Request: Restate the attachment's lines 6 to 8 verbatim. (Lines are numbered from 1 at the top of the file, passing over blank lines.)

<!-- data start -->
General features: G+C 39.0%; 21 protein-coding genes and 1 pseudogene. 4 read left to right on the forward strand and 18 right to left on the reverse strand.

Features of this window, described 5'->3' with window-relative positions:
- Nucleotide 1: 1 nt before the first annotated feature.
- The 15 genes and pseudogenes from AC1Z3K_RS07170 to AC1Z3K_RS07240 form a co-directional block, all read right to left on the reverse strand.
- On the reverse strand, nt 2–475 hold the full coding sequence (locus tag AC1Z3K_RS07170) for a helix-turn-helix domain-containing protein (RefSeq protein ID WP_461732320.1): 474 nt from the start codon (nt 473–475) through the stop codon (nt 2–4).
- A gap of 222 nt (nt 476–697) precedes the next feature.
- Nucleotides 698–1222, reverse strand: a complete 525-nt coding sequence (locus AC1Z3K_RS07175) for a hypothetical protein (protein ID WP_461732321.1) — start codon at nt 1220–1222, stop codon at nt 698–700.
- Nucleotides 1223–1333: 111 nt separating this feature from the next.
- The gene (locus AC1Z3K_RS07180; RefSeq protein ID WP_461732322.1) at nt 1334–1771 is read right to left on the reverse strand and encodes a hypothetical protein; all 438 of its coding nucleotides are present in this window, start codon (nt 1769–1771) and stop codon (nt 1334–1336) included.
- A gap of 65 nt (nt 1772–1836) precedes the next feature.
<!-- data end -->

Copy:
- A gap of 222 nt (nt 476–697) precedes the next feature.
- Nucleotides 698–1222, reverse strand: a complete 525-nt coding sequence (locus AC1Z3K_RS07175) for a hypothetical protein (protein ID WP_461732321.1) — start codon at nt 1220–1222, stop codon at nt 698–700.
- Nucleotides 1223–1333: 111 nt separating this feature from the next.